Sometimes you know you’re going to be disappointed by a book-to-movie translation, especially when you loved the book. I mean, let’s face it, that’s most of the time. The characters aren’t the way you imagined them (or sometimes they’re missing altogether), or the plot got Hollywoodized, or you wonder why the main character had to be American instead of British (The Dark Is Rising, I’m looking at you.)
But sometimes you know you’re going to love it. And that was how I felt about Coraline. I loved Neil Gaiman’s quite unbelievably spooky story, and when I heard there was going to be an animated film of it, I knew in my bones it was going to be great.
Coraline is a dark fantasy. It’s the story of a young girl, bored at home, whose parents love her but don’t pay much attention to her, barely looking up from their computers when she comes in the room. So when she finds a secret door in her house that leads to a mirror image of her world, where her Other Mother (an ominous double of her real mother, with black buttons for eyes) dances attendance on her, cooks delicious food, and creates magical wonders just for her, how can she resist? There’s just one problem: her Other Mother doesn’t ever want her to go back to her real parents, and Coraline must be brave and resourceful to rescue herself (and others) from what becomes an increasingly frightening trap.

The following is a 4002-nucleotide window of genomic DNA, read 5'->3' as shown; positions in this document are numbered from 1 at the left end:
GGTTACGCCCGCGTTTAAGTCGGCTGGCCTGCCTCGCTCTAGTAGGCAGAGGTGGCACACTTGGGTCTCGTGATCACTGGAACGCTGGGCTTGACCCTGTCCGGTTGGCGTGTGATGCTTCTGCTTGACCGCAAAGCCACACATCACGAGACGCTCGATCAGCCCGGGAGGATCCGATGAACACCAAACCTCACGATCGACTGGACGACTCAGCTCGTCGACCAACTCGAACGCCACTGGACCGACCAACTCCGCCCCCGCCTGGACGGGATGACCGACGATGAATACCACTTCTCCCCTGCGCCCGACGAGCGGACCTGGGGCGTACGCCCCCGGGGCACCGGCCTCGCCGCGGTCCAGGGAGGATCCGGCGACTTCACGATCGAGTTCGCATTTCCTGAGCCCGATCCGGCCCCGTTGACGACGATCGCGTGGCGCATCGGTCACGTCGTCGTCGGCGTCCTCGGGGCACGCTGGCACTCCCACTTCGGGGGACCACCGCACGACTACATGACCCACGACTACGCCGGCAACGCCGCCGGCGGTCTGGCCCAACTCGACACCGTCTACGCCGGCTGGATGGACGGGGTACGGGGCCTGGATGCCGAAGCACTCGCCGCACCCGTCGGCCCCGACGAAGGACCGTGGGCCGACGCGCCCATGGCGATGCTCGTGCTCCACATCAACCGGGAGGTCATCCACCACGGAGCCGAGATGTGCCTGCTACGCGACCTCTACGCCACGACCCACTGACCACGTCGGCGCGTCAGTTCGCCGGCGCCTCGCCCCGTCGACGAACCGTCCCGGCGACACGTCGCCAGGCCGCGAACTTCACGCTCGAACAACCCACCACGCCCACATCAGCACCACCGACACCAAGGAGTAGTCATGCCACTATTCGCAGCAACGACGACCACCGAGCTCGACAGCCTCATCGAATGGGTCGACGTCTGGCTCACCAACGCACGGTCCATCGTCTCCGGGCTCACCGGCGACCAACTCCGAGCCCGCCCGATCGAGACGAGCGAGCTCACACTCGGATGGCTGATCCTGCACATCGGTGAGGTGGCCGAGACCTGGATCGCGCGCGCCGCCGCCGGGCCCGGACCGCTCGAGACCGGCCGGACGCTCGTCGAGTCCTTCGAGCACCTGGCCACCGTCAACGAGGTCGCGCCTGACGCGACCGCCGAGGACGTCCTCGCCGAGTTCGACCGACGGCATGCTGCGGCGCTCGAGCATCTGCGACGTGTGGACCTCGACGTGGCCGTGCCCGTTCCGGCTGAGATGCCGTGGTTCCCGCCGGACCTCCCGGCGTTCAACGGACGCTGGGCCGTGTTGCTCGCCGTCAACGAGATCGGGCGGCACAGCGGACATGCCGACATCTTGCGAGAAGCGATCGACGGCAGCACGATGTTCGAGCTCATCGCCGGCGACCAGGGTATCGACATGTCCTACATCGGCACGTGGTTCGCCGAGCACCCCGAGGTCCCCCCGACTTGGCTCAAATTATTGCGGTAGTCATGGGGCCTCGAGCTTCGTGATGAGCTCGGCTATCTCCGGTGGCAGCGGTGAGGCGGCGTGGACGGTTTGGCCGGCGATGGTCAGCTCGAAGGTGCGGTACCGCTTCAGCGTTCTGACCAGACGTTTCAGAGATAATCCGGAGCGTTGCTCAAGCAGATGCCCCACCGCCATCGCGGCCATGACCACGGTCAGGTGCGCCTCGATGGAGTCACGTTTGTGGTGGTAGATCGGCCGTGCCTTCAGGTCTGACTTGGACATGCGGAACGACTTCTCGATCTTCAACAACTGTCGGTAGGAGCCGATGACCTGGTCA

The film was wonderful. The animation was superb — beautiful, startling, unusual — and the voice-overs from Dakota Fanning and Teri Hatcher were outstanding. They did create one new character, who I thought actually detracted from the film, but not too badly. They kept both the terrible, eerie sense from the book and the humor; they made Coraline strong and brave without minimizing her danger. So I highly recommend this film… for grownups. Neil Gaiman has famously said that grownups find this book more frightening than kids do, since kids read it as an adventure. I’m not sure I believe that, but as a grownup, I can’t test my hypothesis. But it’s scary, people, and it’s scary not because of gore or severed limbs, but because of the story it tells. Now that’s a rare pleasure, in this day and age.